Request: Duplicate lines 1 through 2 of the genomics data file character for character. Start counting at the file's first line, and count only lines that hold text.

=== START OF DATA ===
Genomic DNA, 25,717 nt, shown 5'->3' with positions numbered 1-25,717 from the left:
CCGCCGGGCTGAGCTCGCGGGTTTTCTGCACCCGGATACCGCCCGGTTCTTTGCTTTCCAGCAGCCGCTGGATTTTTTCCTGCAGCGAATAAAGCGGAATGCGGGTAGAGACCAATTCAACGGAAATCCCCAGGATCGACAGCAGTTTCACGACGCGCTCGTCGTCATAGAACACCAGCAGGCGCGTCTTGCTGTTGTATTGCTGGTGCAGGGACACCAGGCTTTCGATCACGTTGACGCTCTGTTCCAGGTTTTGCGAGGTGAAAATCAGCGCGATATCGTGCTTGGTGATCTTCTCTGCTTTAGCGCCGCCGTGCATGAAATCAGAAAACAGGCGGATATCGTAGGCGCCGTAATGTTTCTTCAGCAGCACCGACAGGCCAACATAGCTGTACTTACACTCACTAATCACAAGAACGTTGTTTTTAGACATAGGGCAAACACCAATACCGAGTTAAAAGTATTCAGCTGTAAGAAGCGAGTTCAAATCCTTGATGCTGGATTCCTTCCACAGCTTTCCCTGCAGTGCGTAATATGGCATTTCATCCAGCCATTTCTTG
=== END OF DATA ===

Genomic DNA, 25,717 nt, shown 5'->3' with positions numbered 1-25,717 from the left:
CCGCCGGGCTGAGCTCGCGGGTTTTCTGCACCCGGATACCGCCCGGTTCTTTGCTTTCCAGCAGCCGCTGGATTTTTTCCTGCAGCGAATAAAGCGGAATGCGGGTAGAGACCAATTCAACGGAAATCCCCAGGATCGACAGCAGTTTCACGACGCGCTCGTCGTCATAGAACACCAGCAGGCGCGTCTTGCTGTTGTATTGCTGGTGCAGGGACACCAGGCTTTCGATCACGTTGACGCTCTGTTCCAGGTTTTGCGAGGTGAAAATCAGCGCGATATCGTGCTTGGTGATCTTCTCTGCTTTAGCGCCGCCGTGCATGAAATCAGAAAACAGGCGGATATCGTAGGCGCCGTAATGTTTCTTCAGCAGCACCGACAGGCCAACATAGCTGTACTTACACTCACTAATCACAAGAACGTTGTTTTTAGACATAGGGCAAACACCAATACCGAGTTAAAAGTATTCAGCTGTAAGAAGCGAGTTCAAATCCTTGATGCTGGATTCCTTCCACAGCTTTCCCTGCAGTGCGTAATATGGCATTTCATCCAGCCATTTCTTG